No Immediate Solution To Aviation Fuel Crisis; Nigeria Doesn’t Produce It – Minister Tells Airlines

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The Minister of Aviation, Hadi Sirika, has said there are no immediate solutions to the prolonged and recurrent crisis rocking Nigeria’s aviation sector. 
 The minister, who held an emergency meeting with the Airline Operators Association of Nigeria (AON) in Abuja on Tuesday, said the variables impacting the crises in the aviation sector are beyond the industry’s control. Thus there is no immediate solution.





Sirika said there is no short term solution because of the variables involved especially because it is a global problem.
“Energy crisis is real and it is global. Today, there is an aviation fuel problem all over the world, from America to New Zealand. It is aggravating in Nigeria because we don’t produce the product. It’s aggravated also because the foreign exchange is scarce in Nigeria, the source of earning the foreign exchange also has dwindled,” he explained.
He reiterated that the federal government had in the past sourced 10,000 metric tons of aviation fuel for the airlines, adding that the government was willing to do more.
“As we speak, the government is in the process of finding a permanent solution to this issue,” he said.
Some of the solutions, he said, include, “importation of the product at appropriate price, accelerating the refurbishment of our refineries and also waiting for the coming on stream of Dangote Refinery to boost supply of the product.”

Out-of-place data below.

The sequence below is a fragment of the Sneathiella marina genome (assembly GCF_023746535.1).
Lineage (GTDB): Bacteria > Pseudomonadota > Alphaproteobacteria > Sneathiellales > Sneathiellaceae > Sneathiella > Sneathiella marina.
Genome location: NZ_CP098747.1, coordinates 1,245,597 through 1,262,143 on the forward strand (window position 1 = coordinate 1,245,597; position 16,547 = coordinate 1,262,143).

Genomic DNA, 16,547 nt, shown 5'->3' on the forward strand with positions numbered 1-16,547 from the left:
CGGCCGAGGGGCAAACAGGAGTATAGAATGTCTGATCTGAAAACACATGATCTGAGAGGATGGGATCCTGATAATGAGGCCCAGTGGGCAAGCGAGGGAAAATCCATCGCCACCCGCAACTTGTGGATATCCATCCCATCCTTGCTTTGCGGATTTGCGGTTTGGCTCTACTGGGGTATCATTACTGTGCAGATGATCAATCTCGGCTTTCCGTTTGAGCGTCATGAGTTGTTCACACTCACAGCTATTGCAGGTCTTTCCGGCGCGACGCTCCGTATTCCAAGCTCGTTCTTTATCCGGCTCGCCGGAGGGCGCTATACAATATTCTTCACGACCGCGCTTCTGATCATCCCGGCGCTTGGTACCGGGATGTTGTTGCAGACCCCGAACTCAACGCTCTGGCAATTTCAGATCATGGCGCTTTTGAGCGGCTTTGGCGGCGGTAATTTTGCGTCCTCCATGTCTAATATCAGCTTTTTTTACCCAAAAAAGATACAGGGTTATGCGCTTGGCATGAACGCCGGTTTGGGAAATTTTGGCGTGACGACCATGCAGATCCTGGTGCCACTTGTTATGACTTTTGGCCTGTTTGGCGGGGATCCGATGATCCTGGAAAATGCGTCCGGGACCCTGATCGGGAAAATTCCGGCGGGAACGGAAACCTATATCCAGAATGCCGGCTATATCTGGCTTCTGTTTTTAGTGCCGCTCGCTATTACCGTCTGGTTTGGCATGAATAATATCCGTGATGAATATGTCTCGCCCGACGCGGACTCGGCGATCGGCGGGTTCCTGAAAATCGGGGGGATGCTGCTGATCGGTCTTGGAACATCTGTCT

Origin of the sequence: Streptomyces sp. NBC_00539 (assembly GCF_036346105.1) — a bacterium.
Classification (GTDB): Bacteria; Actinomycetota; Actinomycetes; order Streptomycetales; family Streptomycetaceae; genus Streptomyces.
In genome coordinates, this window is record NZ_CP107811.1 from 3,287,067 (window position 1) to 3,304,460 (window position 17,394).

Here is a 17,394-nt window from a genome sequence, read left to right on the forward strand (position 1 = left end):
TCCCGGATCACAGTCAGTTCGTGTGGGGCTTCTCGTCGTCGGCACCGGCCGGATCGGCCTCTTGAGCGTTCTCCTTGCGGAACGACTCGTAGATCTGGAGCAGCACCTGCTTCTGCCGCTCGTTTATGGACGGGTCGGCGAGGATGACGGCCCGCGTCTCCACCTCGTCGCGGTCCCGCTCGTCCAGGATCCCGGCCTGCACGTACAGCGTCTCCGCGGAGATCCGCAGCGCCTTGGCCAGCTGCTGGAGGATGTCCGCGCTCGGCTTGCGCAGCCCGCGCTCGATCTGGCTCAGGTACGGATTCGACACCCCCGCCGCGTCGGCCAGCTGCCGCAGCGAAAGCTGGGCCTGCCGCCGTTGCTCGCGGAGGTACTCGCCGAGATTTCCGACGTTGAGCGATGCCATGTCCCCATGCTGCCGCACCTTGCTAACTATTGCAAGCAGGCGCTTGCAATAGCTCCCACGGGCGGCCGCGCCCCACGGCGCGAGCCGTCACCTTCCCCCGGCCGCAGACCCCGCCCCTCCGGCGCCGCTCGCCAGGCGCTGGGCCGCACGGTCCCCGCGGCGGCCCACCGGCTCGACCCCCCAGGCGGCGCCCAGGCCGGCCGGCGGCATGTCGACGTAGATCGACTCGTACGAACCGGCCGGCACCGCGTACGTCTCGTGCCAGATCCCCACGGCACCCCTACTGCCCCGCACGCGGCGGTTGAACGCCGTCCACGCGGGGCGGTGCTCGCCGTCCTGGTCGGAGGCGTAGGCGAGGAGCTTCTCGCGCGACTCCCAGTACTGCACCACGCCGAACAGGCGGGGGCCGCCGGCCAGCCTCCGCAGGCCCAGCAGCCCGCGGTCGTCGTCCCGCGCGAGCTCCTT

“So when you ask how soon, I wouldn’t know when Dangote will come on stream; I wouldn’t know how soon the refineries will be filled. I wouldn’t know when imports would become sufficient. But the government is working towards all these to happen,” he said.
He also said he would meet with relevant stakeholders including the Central Bank of Nigeria so the airlines can access dollars at the official market rate rather than the black market rate.
The president of AON, Alhaji Abdulmunaf Yunusa Sarina, in his comment said the aviation fuel crises began from N180 per litre and now stood at N1000 per litre.
He also said the Forex crisis was a huge burden on the industry.
“The rate at which the dollar is escalating now is very alarming. Every day, a difference between 10-15 naira is added at the parallel market. Last week, it was N610 but today, it is N670 to one dollar,” he said.
He called on the minister to intervene.
Also commenting, Mr Allen Oyeama, the vice president of AON, said the AON was satisfied with the government intervention in the industry.
“It is not easy to give a timeline to issues like this because the challenge is global. Even the American airlines are threatened too. It’s not only Nigeria. This is why they are eating the government? But we are pleased so far,” he said.

 

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